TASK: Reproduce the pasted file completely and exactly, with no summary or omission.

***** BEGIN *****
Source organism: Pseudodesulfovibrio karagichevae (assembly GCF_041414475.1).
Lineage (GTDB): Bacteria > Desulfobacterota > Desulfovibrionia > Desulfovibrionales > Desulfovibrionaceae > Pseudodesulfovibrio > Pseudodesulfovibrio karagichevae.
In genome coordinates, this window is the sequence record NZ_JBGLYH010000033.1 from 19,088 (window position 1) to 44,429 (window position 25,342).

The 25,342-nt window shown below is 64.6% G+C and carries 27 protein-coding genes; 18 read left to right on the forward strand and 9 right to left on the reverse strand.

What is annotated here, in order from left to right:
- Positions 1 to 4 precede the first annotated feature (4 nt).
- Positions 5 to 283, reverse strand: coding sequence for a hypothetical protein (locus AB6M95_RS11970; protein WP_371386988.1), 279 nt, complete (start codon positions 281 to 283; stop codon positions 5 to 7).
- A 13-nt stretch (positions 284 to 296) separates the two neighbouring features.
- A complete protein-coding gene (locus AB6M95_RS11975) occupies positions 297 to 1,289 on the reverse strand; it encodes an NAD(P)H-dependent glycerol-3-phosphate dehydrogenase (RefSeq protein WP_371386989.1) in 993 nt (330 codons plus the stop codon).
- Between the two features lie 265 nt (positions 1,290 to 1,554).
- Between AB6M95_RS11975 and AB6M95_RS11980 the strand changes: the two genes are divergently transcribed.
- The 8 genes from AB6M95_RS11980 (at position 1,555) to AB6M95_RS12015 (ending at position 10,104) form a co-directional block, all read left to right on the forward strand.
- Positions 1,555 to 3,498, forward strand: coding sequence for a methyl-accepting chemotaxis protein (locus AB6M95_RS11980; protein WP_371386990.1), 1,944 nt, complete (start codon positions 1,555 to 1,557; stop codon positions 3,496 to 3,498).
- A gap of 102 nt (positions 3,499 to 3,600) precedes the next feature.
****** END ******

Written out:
Source organism: Pseudodesulfovibrio karagichevae (assembly GCF_041414475.1).
Lineage (GTDB): Bacteria > Desulfobacterota > Desulfovibrionia > Desulfovibrionales > Desulfovibrionaceae > Pseudodesulfovibrio > Pseudodesulfovibrio karagichevae.
In genome coordinates, this window is the sequence record NZ_JBGLYH010000033.1 from 19,088 (window position 1) to 44,429 (window position 25,342).

The 25,342-nt window shown below is 64.6% G+C and carries 27 protein-coding genes; 18 read left to right on the forward strand and 9 right to left on the reverse strand.

What is annotated here, in order from left to right:
- Positions 1 to 4 precede the first annotated feature (4 nt).
- Positions 5 to 283, reverse strand: coding sequence for a hypothetical protein (locus AB6M95_RS11970; protein WP_371386988.1), 279 nt, complete (start codon positions 281 to 283; stop codon positions 5 to 7).
- A 13-nt stretch (positions 284 to 296) separates the two neighbouring features.
- A complete protein-coding gene (locus AB6M95_RS11975) occupies positions 297 to 1,289 on the reverse strand; it encodes an NAD(P)H-dependent glycerol-3-phosphate dehydrogenase (RefSeq protein WP_371386989.1) in 993 nt (330 codons plus the stop codon).
- Between the two features lie 265 nt (positions 1,290 to 1,554).
- Between AB6M95_RS11975 and AB6M95_RS11980 the strand changes: the two genes are divergently transcribed.
- The 8 genes from AB6M95_RS11980 (at position 1,555) to AB6M95_RS12015 (ending at position 10,104) form a co-directional block, all read left to right on the forward strand.
- Positions 1,555 to 3,498, forward strand: coding sequence for a methyl-accepting chemotaxis protein (locus AB6M95_RS11980; protein WP_371386990.1), 1,944 nt, complete (start codon positions 1,555 to 1,557; stop codon positions 3,496 to 3,498).
- A gap of 102 nt (positions 3,499 to 3,600) precedes the next feature.